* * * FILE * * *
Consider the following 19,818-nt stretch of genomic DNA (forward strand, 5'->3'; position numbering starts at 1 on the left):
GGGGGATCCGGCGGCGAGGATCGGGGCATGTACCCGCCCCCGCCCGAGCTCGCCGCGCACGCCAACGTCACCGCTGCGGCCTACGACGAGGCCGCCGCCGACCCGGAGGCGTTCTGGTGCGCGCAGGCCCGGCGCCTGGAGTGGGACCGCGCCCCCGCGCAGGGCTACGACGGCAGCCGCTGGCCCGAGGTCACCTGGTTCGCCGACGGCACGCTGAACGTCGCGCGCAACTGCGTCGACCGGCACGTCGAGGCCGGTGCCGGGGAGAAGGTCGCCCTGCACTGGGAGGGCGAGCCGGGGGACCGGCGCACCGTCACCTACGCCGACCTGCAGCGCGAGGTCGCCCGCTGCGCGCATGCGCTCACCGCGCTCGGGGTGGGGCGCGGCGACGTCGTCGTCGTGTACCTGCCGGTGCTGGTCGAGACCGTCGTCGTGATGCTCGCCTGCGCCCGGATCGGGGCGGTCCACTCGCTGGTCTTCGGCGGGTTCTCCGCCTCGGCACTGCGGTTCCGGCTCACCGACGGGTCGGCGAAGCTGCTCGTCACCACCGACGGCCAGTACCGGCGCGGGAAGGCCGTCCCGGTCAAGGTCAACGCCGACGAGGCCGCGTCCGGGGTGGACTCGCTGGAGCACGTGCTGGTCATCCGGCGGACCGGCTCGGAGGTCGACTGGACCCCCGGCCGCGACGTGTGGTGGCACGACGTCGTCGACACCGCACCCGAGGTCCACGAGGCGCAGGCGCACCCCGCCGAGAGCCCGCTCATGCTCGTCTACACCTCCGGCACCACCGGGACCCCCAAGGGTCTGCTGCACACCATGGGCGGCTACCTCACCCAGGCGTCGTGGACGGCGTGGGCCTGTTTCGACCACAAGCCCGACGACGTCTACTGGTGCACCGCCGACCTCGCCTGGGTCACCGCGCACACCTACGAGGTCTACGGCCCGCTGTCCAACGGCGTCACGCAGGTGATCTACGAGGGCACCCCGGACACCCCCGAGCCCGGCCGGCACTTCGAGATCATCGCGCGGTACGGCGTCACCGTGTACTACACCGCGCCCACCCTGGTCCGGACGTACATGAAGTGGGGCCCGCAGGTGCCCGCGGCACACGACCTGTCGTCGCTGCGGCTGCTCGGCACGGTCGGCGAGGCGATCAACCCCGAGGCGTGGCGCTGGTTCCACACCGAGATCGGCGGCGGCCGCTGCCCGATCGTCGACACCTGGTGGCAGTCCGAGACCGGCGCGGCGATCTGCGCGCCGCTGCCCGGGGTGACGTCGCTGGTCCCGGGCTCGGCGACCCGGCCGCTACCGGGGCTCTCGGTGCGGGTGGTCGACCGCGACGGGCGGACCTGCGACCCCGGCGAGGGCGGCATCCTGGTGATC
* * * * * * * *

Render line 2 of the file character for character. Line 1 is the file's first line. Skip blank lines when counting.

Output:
GGGGGATCCGGCGGCGAGGATCGGGGCATGTACCCGCCCCCGCCCGAGCTCGCCGCGCACGCCAACGTCACCGCTGCGGCCTACGACGAGGCCGCCGCCGACCCGGAGGCGTTCTGGTGCGCGCAGGCCCGGCGCCTGGAGTGGGACCGCGCCCCCGCGCAGGGCTACGACGGCAGCCGCTGGCCCGAGGTCACCTGGTTCGCCGACGGCACGCTGAACGTCGCGCGCAACTGCGTCGACCGGCACGTCGAGGCCGGTGCCGGGGAGAAGGTCGCCCTGCACTGGGAGGGCGAGCCGGGGGACCGGCGCACCGTCACCTACGCCGACCTGCAGCGCGAGGTCGCCCGCTGCGCGCATGCGCTCACCGCGCTCGGGGTGGGGCGCGGCGACGTCGTCGTCGTGTACCTGCCGGTGCTGGTCGAGACCGTCGTCGTGATGCTCGCCTGCGCCCGGATCGGGGCGGTCCACTCGCTGGTCTTCGGCGGGTTCTCCGCCTCGGCACTGCGGTTCCGGCTCACCGACGGGTCGGCGAAGCTGCTCGTCACCACCGACGGCCAGTACCGGCGCGGGAAGGCCGTCCCGGTCAAGGTCAACGCCGACGAGGCCGCGTCCGGGGTGGACTCGCTGGAGCACGTGCTGGTCATCCGGCGGACCGGCTCGGAGGTCGACTGGACCCCCGGCCGCGACGTGTGGTGGCACGACGTCGTCGACACCGCACCCGAGGTCCACGAGGCGCAGGCGCACCCCGCCGAGAGCCCGCTCATGCTCGTCTACACCTCCGGCACCACCGGGACCCCCAAGGGTCTGCTGCACACCATGGGCGGCTACCTCACCCAGGCGTCGTGGACGGCGTGGGCCTGTTTCGACCACAAGCCCGACGACGTCTACTGGTGCACCGCCGACCTCGCCTGGGTCACCGCGCACACCTACGAGGTCTACGGCCCGCTGTCCAACGGCGTCACGCAGGTGATCTACGAGGGCACCCCGGACACCCCCGAGCCCGGCCGGCACTTCGAGATCATCGCGCGGTACGGCGTCACCGTGTACTACACCGCGCCCACCCTGGTCCGGACGTACATGAAGTGGGGCCCGCAGGTGCCCGCGGCACACGACCTGTCGTCGCTGCGGCTGCTCGGCACGGTCGGCGAGGCGATCAACCCCGAGGCGTGGCGCTGGTTCCACACCGAGATCGGCGGCGGCCGCTGCCCGATCGTCGACACCTGGTGGCAGTCCGAGACCGGCGCGGCGATCTGCGCGCCGCTGCCCGGGGTGACGTCGCTGGTCCCGGGCTCGGCGACCCGGCCGCTACCGGGGCTCTCGGTGCGGGTGGTCGACCGCGACGGGCGGACCTGCGACCCCGGCGAGGGCGGCATCCTGGTGATC